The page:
Jump to ContentJump to Main Navigation
Contested KnowledgeScience, Media, and Democracy in Kerala$
Users without a subscription are not able to see the full content.

Shiju Sam Varughese

Print publication date: 2017

Print ISBN-13: 9780199469123

Published to Oxford Scholarship Online: February 2017

DOI: 10.1093/acprof:oso/9780199469123.001.0001

Show Summary Details
Page of

PRINTED FROM OXFORD SCHOLARSHIP ONLINE (www.oxfordscholarship.com). (c) Copyright Oxford University Press, 2019. All Rights Reserved. An individual user may print out a PDF of a single chapter of a monograph in OSO for personal use. date: 06 December 2019

Loss of Trust in Experts

Loss of Trust in Experts

Earthquakes, Dams, and Well Collapses

(p.118) 5 Loss of Trust in Experts
Contested Knowledge

Shiju Sam Varughese

Oxford University Press

When a series of micro-earthquakes struck Kerala, various scientific institutions provided contradictory explanations regarding the epicentres and magnitudes, leading to public criticism. The regional media actively facilitated the public contestation of knowledge claims by different groups of experts. The media deliberation also brought in public anxiety about reservoir-induced seismicity as the epicentre of the quakes was near the Idukki dam. The gradual shift of deliberative focus from the potential threat posed by Idukki dam to the old Mullaperiyar dam is analysed to expose how regionalism and inter-state conflicts crucially shaped the scientific controversy. The controversy intensified after the devastating Gujarat earthquake on 26 January 2001. The fear of a looming disaster aggravated when a range of unnatural geophysical phenomena, among which well collapses were the most prominent, appeared in Kerala, leading to more conflicts among researchers as well as between the experts and the public.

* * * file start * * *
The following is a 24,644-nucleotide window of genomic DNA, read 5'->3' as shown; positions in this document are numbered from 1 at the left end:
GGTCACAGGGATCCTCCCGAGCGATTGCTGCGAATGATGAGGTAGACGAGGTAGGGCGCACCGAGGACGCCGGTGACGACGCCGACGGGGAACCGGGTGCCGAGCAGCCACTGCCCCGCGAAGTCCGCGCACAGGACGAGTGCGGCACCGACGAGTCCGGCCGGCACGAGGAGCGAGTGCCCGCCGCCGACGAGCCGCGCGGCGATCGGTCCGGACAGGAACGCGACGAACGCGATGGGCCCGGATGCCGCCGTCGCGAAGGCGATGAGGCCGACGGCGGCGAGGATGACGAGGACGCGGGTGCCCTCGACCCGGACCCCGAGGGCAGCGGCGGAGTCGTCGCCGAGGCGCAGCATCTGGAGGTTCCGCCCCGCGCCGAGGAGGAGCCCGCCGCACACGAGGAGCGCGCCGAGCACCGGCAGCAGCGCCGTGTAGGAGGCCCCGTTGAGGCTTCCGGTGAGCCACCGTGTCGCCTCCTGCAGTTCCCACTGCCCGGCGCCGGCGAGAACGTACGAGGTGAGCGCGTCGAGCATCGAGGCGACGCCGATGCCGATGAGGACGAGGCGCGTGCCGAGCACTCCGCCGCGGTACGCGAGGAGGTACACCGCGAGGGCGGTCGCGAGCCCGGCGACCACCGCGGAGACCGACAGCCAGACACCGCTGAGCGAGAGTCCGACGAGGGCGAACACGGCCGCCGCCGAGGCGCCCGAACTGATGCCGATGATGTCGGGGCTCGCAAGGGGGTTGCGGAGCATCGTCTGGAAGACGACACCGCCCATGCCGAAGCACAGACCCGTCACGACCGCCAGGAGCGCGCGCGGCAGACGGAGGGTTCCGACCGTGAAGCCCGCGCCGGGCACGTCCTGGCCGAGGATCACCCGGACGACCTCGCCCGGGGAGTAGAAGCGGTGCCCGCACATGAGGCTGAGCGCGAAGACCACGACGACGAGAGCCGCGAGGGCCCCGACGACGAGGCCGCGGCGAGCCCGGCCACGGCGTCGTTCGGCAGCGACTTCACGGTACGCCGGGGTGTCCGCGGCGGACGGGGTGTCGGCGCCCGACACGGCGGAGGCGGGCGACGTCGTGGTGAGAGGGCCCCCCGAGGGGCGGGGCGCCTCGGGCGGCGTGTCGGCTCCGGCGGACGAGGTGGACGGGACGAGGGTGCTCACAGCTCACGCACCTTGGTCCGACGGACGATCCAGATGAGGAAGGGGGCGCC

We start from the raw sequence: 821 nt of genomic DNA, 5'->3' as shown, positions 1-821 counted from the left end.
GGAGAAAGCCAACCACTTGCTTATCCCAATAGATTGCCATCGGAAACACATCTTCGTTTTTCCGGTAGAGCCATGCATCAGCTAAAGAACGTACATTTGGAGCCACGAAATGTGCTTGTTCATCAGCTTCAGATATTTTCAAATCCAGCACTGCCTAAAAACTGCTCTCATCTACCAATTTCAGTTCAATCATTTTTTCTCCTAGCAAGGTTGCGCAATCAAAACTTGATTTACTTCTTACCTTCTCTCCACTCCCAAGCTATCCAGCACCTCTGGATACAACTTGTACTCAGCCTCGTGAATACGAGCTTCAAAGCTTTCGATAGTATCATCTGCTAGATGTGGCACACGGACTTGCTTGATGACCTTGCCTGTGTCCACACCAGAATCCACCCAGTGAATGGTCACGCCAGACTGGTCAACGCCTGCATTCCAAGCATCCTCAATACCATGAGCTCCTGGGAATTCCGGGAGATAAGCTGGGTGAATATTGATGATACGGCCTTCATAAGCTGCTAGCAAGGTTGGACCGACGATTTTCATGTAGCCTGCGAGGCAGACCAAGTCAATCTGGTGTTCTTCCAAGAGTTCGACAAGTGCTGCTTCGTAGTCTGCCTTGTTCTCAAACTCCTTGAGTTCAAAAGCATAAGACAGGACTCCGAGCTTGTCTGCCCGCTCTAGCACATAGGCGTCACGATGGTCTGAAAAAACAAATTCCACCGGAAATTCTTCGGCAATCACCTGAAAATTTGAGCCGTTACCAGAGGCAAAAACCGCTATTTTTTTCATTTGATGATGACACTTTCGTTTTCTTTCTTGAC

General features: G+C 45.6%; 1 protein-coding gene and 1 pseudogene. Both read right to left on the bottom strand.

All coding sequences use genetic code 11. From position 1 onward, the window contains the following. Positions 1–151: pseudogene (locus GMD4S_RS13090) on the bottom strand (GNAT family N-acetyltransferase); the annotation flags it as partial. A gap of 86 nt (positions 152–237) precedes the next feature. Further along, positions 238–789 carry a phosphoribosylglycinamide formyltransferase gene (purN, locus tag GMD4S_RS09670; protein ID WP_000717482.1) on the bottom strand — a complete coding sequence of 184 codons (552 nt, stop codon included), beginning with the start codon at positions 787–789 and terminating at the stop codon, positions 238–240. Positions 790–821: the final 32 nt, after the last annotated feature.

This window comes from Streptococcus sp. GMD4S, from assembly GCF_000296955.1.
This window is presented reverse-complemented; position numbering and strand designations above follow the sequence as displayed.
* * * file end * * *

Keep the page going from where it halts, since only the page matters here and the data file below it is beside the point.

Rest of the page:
Keywords:   Centre for Earth Science Studies (CESS), fringe theories, Gujarat earthquake, inter-state water dispute, lay knowledge, Mullaperiyar dam, natural disasters in India, reservoir-induced seismicity (RIS), risk perception

Oxford Scholarship Online requires a subscription or purchase to access the full text of books within the service. Public users can however freely search the site and view the abstracts and keywords for each book and chapter.

Please, subscribe or login to access full text content.

If you think you should have access to this title, please contact your librarian.

To troubleshoot, please check our FAQs , and if you can't find the answer there, please contact us .